Dinner Is Served
Take in Kelis’ Food — a thirteen-course album titled with numerous food references. Sadly, there is no sign of “Milkshake.” Completely laid-back, the album delivers a soul-food like listening — funky bass lines and horn sections complete with ’70s throwback feels.
The second single of the album, “Rumble,” carries a definite swagger. “I don’t know how to feel / This whole thing seems so surreal / So you keep one foot out the door / I know I said ‘leave’ but, baby, don’t go.” The song almost seems too laid-back to be about a fight– the music pulls you into a kind of calm, then you listen to the lyrics and are jolted when you catch the subject.
“Bless the Telephone” is the sole acoustic ballad on the album. Vocals and a guitar are the only thing to be found here. It’s a gentle lullaby-type of song. “It’s nice the way you say my name / Not very fast or slow / Just soft and low, the same.” Vocals on this song are slightly more subdued than they are on the rest of the album, but Kelis’ raspiness creates a sort of vulnerability in the soft tune.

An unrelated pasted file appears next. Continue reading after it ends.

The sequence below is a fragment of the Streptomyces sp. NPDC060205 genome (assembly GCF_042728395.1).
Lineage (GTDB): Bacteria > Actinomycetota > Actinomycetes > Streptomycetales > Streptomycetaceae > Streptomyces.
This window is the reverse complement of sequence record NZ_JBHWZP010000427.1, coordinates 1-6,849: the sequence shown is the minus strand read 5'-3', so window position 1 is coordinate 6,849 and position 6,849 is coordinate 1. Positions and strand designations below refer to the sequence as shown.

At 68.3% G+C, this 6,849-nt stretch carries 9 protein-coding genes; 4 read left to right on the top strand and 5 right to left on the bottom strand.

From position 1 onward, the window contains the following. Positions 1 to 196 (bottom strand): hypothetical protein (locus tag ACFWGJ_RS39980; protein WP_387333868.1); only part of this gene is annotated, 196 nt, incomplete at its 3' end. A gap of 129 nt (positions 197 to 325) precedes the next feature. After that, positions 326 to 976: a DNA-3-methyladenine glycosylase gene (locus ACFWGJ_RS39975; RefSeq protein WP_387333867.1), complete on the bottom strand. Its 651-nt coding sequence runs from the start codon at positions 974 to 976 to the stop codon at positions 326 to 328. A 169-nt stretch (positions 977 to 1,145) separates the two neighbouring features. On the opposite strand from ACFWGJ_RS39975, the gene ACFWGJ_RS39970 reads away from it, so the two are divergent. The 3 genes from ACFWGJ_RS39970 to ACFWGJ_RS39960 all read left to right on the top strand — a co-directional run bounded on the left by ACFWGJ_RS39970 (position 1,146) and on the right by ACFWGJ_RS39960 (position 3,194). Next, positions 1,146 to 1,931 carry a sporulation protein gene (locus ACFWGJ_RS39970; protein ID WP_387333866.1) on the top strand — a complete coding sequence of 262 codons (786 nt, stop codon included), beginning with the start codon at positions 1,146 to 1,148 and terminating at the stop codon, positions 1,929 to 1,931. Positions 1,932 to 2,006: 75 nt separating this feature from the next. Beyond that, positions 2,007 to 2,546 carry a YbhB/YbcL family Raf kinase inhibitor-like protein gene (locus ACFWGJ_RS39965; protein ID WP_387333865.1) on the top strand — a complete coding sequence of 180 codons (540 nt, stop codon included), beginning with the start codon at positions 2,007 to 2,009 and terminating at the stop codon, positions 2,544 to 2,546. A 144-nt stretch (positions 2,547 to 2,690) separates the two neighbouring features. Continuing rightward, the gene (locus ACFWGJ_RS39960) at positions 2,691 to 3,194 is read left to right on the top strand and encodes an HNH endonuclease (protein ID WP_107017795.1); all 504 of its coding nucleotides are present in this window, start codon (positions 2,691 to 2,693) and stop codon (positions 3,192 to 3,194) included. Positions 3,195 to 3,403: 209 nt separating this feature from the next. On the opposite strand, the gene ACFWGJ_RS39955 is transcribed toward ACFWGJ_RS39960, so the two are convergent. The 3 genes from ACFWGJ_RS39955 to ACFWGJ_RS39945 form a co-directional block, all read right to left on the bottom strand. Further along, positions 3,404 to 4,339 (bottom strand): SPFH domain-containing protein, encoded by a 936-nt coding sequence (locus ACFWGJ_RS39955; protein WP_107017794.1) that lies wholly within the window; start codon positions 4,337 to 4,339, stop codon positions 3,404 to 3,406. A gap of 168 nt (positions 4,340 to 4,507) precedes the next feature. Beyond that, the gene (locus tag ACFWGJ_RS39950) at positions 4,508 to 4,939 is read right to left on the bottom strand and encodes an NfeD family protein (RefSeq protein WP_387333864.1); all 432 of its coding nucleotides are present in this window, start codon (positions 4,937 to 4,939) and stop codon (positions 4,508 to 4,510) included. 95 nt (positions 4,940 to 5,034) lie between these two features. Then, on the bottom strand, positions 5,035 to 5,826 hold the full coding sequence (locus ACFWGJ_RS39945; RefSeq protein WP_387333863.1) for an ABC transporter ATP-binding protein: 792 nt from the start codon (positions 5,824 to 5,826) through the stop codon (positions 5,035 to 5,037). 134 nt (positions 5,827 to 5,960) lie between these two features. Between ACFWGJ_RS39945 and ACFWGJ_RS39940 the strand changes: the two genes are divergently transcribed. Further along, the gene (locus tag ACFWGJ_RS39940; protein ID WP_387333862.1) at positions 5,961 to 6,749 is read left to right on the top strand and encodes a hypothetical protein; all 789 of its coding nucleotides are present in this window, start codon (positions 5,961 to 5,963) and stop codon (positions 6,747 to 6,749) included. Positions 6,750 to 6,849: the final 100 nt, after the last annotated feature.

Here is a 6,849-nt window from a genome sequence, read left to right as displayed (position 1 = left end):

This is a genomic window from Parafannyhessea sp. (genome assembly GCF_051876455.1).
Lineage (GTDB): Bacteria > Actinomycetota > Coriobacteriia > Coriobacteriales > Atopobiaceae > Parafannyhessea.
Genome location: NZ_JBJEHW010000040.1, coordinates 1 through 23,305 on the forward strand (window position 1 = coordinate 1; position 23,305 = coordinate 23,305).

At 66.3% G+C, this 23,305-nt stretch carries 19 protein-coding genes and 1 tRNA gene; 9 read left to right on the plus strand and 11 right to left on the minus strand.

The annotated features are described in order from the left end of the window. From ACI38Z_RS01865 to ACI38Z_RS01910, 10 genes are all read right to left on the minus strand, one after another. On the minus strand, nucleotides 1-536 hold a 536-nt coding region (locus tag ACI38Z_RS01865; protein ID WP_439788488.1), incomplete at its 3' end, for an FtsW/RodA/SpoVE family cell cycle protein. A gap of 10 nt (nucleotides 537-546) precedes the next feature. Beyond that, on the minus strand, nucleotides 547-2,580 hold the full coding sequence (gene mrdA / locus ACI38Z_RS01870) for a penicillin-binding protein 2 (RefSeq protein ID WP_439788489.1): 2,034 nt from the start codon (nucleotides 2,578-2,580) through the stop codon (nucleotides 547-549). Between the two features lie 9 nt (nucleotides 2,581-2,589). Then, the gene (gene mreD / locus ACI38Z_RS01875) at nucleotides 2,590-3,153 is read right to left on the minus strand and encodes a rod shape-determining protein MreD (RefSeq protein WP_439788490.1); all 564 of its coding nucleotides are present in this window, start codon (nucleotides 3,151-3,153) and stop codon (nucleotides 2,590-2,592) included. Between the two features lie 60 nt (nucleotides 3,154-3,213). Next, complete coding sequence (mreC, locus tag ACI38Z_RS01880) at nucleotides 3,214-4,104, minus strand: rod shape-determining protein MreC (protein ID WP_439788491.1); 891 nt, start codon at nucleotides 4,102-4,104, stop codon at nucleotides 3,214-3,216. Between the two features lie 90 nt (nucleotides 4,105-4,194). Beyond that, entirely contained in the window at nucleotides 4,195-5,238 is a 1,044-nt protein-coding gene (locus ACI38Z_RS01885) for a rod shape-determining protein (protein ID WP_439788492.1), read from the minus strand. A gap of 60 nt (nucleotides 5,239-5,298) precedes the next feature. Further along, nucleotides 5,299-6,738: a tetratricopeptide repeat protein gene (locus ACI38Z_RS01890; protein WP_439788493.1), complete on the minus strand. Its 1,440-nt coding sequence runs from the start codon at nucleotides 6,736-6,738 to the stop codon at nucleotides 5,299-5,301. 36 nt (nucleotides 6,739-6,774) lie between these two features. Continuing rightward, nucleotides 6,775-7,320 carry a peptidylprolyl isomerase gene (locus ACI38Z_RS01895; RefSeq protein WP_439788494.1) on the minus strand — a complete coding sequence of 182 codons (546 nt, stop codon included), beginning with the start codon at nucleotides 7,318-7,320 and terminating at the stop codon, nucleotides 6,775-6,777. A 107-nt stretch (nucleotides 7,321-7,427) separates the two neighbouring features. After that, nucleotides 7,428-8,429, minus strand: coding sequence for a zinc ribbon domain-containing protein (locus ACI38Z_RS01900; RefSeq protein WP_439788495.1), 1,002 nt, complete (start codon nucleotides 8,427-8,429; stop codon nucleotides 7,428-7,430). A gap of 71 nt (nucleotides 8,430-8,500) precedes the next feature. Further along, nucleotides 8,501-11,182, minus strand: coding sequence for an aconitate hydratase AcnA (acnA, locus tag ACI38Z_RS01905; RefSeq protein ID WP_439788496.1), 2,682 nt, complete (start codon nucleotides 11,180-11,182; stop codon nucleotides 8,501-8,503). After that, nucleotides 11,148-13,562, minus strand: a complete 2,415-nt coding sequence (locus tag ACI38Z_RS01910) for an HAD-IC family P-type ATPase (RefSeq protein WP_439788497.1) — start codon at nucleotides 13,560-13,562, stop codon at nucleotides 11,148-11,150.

Each song carries its own genre representation. “Forever Be” is one of the more danceable tunes on the album. A lone piano trades off with the horn section as a beat drops in and out under Kelis’ vocals.
Overall, the album is a nod to the ’70s with its sound and makes you feel like you’re listening to someone in the kitchen cooking up a grand feast. The best part is it’s served up as great old-fashioned soul food. Food has a great balance between old soul ballads and newer uptempo songs, but is also Kelis with the swagger, front and center. It’s a complete meal in the making where every course (or track) deserves attention and offers something new to the overall picture.